Late modernity in developed nations is characterized by changing social and psychological conditions, including individualization, processes of competition and loneliness. Remaining socially connected is becoming increasingly important.
In this situation, travel provides meaning through physical encounters, inclusion in traveller Gemeinschaft based on shared norms, beliefs and interests, and social status in societies increasingly defined by mobilities. As relationships are forged and found in mobility, travel is no longer an option, rather a necessity for sociality, identity construction, affirmation or alteration. Social contexts and the underlying motivations for tourism have changed fundamentally in late modernity: non-tourism has become a threat to self-conceptions.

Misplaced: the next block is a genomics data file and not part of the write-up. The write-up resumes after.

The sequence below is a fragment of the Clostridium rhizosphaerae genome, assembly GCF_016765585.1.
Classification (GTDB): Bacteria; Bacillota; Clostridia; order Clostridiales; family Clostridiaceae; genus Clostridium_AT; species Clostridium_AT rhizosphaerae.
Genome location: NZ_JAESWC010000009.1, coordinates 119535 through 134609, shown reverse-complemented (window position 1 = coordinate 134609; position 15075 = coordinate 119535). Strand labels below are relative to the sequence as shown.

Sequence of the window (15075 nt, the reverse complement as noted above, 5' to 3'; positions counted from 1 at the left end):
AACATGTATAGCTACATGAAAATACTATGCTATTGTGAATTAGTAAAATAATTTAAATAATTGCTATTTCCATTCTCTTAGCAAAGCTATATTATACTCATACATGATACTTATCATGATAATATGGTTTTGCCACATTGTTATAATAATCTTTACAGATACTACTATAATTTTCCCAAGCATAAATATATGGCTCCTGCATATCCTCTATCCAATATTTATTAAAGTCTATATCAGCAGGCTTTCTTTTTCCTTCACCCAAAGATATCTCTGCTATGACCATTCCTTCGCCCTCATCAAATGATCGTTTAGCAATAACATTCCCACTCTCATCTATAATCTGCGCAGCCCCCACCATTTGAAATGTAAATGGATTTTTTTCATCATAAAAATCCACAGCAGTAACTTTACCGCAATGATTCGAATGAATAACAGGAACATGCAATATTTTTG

By integrating social and psychological perspectives, this paper expands and deepens existing travel and mobilities discussions to advance the understanding of tourism as a mechanism of social connectedness, and points to implications for future tourism research.